No matter how you look at it, the financial markets are a mathematical calculation to create specific value’s. That is why we have decided to draw a statistical picture on the current market attributes in the hope of giving our readers some important insights.
The way we will do this is by comparing the current price action with historical patterns, understanding these figures helps us get an edge in our day to day trading. But to do this, first we need to objectively describe the current conditions to make valid references. We need to precisely know where we are now and how we got here to make a meaningful comparison.
You might have heard analysts repeatedly calling markets as overbought over the past year or so. The main reason for this was that starting from September 2011 to September 2014, the market (S&P500) put on a spectacular show climbing up some 77% (on a close to close basis) in a space of 1065 days. As the market rallied we did not see any noticeable correction which was a major source of dispute among market analysts.
To put this into perspective let’s go back, all the way to December 1950 and study the history of major bull and bear swings. For the purpose of this exercise, we only looked at moves (up or down) which were equal or greater than 10% measured from the closing prices. We believe any move less than this threshold can be mixed with market noise and may not have true economic significance.
We found 21 major upswings plus 22 downswings in the study period. We then broke those into different sizes and durations. The results are interesting and are presented in the graphs below.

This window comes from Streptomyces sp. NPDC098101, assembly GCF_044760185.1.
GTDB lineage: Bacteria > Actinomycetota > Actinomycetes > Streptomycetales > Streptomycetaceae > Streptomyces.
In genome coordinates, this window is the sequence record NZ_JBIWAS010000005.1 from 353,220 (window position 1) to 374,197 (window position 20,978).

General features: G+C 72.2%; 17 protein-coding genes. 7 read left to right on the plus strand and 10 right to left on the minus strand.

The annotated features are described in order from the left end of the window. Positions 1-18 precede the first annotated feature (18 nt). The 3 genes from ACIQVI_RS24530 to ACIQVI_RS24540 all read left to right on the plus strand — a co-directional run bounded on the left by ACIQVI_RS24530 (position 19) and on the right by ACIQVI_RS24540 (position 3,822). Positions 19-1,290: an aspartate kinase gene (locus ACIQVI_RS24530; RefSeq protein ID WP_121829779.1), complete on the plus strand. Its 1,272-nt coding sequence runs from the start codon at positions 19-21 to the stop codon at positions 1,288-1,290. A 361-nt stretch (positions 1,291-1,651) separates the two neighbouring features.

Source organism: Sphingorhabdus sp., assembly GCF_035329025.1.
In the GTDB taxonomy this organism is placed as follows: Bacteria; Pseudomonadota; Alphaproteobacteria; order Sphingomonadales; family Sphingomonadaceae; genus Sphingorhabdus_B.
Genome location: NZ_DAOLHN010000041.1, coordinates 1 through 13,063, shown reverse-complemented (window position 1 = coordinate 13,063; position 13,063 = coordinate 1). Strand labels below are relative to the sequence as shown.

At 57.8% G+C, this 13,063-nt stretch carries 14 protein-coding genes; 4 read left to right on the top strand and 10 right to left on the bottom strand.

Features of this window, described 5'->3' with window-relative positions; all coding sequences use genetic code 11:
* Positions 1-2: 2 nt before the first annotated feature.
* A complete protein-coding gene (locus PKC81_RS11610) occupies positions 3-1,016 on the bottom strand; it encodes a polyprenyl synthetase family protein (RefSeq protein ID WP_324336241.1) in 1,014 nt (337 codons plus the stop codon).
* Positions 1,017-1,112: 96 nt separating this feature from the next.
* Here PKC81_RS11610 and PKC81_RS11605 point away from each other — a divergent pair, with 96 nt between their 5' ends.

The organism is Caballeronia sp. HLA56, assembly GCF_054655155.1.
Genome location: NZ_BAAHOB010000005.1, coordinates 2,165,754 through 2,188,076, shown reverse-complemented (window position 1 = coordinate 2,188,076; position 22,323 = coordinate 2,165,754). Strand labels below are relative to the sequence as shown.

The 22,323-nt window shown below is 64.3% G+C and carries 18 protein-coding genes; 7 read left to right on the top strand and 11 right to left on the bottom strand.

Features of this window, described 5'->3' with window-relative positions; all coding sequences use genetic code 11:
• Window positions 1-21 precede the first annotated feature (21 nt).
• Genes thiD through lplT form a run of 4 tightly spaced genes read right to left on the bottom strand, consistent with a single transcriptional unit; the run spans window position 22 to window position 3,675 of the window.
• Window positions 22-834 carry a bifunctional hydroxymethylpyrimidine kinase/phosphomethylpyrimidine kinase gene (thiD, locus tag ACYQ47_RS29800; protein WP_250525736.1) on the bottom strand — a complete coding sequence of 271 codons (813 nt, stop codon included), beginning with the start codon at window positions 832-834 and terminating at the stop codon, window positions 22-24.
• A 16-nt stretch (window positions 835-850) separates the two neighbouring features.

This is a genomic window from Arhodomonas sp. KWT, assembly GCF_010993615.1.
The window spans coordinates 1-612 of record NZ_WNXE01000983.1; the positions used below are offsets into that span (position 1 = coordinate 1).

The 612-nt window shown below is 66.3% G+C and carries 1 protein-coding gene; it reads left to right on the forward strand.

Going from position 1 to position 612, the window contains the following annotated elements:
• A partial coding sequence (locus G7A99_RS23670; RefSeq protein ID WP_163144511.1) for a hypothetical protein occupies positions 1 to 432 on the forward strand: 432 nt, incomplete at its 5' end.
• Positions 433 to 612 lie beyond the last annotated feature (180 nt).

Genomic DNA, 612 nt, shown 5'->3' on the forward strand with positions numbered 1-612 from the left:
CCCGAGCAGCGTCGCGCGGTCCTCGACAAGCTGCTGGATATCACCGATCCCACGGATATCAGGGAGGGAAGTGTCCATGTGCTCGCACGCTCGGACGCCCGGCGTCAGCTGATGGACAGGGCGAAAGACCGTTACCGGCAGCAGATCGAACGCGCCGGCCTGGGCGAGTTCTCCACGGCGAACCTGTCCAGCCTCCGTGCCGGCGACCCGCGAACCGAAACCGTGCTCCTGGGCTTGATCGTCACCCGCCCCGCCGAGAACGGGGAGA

Graph 1, shows the distribution of upswing sizes once they get past a 10% threshold. According to the graph, there is an 80% chance that upswings reverse before market grows by 70%
Graph 2, shows the length of the period of upswings once they get past the 10% threshold. According to the graph, there is a 76% chance that an upswings fade out before they are a 1000 days old.
So based on the above, market behaviour in the past two years (77% increase in 1065 days ) was outside of the norm and excessive. This powerful rally was mainly driven by the US Fed which we have discussed in two of our previous articles.
As you know markets have now come off from their September highs and have nearly posted a 10% drop on a closing basis (this article was written when the S&P 500 closed at 1904). So our next step is to look back at the history again and study major down swings which have occurred after such rallies.
Graph 3, shows how the size of downswings are distributed. According to this graph, 64% of downswings end before reaching the 20% mark. Or we could say that there is a 64% chance that the current correction ends before turning into a crisis. Therefore, historically speaking we should not be far away from another intermediate low for now.
Graph 4, shows how long the downswings will take before they diminish. According to this graph, 27% percent of downswings of 10% or more will die before they get 100 days old. This means that the correction started last month, if it was to continue then it may still have some time left.